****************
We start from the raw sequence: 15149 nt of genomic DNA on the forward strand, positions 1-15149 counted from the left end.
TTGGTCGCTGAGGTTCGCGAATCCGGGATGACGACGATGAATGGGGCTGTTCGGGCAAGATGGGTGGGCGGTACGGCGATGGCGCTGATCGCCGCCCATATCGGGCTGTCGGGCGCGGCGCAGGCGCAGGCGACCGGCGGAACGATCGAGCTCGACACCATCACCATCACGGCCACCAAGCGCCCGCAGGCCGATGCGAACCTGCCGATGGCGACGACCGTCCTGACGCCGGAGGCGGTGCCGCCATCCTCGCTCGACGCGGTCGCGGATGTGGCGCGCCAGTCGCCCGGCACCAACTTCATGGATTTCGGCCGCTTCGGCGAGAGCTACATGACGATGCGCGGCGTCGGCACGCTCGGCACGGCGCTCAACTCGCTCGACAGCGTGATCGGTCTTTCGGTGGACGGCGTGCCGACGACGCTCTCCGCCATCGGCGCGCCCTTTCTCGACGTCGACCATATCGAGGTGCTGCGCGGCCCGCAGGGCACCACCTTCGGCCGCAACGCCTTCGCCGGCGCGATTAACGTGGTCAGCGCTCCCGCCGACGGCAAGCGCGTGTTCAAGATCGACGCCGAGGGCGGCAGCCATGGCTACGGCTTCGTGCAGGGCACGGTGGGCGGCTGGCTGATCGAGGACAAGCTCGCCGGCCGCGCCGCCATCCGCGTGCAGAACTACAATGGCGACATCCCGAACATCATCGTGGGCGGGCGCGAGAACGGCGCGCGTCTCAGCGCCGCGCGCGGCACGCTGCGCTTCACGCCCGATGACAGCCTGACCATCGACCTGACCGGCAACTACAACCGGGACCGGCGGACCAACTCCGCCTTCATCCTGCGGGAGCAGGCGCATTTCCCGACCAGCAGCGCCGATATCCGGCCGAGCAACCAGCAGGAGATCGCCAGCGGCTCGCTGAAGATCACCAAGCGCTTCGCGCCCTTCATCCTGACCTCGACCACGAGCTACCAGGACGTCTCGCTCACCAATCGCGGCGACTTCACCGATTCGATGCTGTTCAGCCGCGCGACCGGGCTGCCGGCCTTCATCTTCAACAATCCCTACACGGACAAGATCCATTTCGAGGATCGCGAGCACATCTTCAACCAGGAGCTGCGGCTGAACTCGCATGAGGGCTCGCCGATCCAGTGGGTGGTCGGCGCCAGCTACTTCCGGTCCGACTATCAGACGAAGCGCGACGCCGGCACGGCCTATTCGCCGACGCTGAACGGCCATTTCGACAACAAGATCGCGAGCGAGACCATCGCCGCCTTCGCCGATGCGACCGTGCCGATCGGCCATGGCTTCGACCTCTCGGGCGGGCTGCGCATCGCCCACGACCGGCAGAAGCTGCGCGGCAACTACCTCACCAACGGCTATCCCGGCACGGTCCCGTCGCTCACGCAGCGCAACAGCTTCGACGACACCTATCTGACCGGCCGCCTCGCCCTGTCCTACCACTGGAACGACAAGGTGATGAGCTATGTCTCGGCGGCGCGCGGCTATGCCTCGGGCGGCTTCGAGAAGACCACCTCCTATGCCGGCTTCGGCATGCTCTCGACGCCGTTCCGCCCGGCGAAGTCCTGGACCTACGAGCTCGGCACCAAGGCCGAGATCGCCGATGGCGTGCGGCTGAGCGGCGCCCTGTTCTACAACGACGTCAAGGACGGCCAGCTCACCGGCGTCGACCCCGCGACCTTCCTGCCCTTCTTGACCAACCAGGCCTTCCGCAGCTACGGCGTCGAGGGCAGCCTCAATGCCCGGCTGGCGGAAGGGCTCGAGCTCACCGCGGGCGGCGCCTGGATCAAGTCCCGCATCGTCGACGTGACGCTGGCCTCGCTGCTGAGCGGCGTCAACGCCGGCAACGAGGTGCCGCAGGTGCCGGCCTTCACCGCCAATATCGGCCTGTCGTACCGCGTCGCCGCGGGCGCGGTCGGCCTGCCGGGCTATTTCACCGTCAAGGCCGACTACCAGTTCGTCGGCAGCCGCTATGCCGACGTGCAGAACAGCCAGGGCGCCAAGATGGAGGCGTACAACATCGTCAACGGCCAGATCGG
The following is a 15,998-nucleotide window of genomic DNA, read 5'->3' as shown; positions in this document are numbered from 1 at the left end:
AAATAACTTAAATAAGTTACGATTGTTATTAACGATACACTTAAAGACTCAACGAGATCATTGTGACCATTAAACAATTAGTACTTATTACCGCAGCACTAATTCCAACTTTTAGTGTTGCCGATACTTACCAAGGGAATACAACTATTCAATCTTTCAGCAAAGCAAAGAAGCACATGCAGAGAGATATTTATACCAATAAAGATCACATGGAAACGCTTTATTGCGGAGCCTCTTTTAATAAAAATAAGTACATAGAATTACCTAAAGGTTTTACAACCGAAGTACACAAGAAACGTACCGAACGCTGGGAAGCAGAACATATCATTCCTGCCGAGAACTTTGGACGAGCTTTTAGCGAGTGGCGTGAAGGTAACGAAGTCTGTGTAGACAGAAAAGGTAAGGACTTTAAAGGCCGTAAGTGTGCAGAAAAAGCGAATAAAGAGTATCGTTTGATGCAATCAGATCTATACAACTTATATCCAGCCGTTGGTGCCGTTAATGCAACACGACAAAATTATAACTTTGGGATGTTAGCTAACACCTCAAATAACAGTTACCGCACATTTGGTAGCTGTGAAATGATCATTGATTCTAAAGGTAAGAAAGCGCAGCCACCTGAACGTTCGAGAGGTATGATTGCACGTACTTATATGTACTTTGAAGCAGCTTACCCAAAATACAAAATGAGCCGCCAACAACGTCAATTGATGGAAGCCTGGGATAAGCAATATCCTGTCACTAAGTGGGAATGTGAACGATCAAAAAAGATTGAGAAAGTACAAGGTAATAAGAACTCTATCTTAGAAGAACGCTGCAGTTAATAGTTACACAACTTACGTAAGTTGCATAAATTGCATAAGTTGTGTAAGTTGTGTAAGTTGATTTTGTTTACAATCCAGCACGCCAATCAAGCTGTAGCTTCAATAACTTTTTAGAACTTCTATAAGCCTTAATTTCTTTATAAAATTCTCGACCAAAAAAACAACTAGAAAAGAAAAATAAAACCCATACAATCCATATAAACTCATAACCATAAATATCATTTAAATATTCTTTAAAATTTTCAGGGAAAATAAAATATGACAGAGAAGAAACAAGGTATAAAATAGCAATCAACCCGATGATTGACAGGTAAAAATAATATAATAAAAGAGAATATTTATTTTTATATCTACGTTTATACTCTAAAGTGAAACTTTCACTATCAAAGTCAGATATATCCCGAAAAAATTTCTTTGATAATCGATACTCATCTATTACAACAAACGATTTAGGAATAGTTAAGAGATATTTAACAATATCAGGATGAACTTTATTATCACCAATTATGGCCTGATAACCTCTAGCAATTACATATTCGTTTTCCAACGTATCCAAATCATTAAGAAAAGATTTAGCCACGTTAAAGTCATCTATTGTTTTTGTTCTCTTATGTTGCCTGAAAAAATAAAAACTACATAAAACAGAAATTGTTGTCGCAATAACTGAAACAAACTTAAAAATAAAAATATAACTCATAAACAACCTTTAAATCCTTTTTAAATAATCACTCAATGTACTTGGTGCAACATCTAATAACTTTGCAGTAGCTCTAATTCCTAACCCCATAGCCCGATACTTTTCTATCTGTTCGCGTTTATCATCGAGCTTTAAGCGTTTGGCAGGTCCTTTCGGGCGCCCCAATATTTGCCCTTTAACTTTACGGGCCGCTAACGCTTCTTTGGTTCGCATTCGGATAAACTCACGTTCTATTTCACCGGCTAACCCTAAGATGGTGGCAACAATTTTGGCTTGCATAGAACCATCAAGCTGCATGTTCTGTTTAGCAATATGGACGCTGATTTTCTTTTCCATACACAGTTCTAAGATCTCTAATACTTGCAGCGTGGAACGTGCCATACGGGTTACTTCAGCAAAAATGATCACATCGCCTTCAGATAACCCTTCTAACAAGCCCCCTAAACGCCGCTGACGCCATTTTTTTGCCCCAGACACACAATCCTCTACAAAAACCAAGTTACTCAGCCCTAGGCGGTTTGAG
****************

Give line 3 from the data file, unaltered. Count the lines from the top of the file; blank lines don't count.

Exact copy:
The following is a 15,998-nucleotide window of genomic DNA, read 5'->3' as shown; positions in this document are numbered from 1 at the left end: